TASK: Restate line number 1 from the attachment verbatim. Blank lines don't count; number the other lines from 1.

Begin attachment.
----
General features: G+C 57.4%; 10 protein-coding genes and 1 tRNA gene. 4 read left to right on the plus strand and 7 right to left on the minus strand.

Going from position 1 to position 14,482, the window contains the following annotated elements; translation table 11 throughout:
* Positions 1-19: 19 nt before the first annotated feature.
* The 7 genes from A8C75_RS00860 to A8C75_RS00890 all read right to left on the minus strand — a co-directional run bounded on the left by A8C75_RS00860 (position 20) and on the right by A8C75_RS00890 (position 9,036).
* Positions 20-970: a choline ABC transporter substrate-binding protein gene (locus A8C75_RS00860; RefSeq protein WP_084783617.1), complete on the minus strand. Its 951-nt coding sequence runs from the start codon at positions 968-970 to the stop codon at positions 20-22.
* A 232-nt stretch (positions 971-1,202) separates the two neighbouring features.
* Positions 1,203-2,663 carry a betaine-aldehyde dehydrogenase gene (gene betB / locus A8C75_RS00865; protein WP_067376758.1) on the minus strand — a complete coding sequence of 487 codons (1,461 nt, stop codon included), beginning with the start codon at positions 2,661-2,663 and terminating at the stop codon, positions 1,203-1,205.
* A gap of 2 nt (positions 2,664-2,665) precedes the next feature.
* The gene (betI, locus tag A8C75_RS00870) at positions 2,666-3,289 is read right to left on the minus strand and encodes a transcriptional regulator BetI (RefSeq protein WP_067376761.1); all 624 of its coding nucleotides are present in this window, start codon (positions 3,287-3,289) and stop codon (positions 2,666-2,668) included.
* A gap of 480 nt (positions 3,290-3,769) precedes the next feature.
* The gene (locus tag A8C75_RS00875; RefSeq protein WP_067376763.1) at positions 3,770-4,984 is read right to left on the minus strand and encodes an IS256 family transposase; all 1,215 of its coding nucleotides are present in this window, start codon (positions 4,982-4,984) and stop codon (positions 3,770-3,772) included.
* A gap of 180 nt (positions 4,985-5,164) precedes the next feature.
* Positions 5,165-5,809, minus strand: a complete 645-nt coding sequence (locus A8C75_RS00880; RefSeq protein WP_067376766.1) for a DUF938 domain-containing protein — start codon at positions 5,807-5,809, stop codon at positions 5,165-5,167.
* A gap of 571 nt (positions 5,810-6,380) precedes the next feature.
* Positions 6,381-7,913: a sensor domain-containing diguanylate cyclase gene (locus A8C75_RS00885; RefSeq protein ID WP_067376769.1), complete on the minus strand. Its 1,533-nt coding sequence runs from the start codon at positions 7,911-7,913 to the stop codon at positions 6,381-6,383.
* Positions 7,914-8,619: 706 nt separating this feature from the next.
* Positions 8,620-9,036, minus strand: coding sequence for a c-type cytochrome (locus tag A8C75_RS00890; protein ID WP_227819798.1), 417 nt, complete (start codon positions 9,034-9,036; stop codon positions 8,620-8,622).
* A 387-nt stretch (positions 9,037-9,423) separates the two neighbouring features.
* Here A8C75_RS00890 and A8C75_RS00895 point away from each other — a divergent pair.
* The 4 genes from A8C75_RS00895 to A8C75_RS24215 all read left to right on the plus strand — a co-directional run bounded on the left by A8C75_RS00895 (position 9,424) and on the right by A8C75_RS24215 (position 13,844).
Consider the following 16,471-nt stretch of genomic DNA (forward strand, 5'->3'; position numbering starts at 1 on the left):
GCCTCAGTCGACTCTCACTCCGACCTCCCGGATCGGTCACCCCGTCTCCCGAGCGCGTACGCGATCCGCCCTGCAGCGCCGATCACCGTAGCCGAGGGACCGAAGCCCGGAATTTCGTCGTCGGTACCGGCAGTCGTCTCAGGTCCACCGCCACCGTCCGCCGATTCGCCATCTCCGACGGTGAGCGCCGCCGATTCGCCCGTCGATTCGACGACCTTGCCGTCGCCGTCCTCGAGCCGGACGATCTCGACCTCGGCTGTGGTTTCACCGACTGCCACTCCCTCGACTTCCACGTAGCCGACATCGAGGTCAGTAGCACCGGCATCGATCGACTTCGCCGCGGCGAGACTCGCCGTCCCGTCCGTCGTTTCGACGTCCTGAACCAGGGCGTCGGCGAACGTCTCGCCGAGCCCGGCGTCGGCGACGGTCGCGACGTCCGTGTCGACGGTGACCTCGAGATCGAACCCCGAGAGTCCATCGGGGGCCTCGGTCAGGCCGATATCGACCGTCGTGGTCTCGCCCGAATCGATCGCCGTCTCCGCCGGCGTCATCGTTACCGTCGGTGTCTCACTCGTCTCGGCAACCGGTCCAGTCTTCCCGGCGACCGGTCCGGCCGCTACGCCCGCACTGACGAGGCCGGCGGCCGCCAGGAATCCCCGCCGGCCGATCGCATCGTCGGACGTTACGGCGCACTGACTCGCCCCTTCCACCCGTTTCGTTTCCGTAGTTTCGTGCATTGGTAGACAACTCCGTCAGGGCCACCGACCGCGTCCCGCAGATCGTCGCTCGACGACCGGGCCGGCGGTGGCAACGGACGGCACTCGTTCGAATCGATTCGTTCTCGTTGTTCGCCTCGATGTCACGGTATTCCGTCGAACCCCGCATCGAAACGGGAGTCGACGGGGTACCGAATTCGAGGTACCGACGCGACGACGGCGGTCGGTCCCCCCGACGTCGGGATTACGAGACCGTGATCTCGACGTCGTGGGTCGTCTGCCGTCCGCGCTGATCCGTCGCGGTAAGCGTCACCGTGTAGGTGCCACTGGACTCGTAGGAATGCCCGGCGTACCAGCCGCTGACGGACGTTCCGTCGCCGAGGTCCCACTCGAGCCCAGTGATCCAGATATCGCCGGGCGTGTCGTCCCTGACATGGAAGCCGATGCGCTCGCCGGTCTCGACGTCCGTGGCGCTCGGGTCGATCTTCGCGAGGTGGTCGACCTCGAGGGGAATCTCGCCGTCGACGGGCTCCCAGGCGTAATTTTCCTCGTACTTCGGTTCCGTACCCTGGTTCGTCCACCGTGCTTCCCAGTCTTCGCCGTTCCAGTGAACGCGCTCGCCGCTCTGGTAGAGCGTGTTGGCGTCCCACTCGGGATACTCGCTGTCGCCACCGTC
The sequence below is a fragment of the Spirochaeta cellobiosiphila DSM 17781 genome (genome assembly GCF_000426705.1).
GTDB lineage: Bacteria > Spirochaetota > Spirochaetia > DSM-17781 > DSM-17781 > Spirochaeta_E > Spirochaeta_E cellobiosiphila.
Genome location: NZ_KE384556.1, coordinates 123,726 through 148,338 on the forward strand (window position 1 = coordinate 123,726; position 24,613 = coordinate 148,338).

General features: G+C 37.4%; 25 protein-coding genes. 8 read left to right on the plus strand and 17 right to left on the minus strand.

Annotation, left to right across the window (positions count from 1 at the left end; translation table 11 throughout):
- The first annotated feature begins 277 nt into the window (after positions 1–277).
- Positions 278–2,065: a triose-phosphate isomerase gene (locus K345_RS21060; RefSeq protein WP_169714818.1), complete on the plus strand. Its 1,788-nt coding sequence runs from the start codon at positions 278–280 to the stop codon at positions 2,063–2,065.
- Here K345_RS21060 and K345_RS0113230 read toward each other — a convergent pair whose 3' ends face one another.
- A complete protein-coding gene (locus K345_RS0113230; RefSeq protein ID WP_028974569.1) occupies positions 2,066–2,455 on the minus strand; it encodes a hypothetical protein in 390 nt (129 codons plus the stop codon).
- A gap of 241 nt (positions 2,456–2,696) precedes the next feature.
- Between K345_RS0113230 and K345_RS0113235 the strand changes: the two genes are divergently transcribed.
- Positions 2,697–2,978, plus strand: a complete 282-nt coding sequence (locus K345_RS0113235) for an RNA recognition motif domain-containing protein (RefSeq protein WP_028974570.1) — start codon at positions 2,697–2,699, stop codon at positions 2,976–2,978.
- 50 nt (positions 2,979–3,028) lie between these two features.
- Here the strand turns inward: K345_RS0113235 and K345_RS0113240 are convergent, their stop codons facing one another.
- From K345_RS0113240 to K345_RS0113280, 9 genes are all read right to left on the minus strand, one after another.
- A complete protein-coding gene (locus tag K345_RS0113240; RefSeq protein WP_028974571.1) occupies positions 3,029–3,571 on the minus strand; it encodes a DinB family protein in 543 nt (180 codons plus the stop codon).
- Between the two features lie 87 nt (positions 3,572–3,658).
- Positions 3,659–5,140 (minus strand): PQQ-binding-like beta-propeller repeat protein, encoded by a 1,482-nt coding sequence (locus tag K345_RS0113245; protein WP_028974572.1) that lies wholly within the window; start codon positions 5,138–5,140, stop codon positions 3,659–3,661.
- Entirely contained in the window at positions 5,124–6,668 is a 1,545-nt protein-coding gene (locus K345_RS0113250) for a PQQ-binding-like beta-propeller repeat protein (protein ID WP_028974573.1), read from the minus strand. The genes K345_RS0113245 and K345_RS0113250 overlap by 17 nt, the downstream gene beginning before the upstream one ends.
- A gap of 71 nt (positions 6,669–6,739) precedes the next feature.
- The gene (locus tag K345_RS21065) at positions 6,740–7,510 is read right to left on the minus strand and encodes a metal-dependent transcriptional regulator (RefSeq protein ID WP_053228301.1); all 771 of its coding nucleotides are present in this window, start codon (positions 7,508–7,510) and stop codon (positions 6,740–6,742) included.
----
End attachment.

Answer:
General features: G+C 57.4%; 10 protein-coding genes and 1 tRNA gene. 4 read left to right on the plus strand and 7 right to left on the minus strand.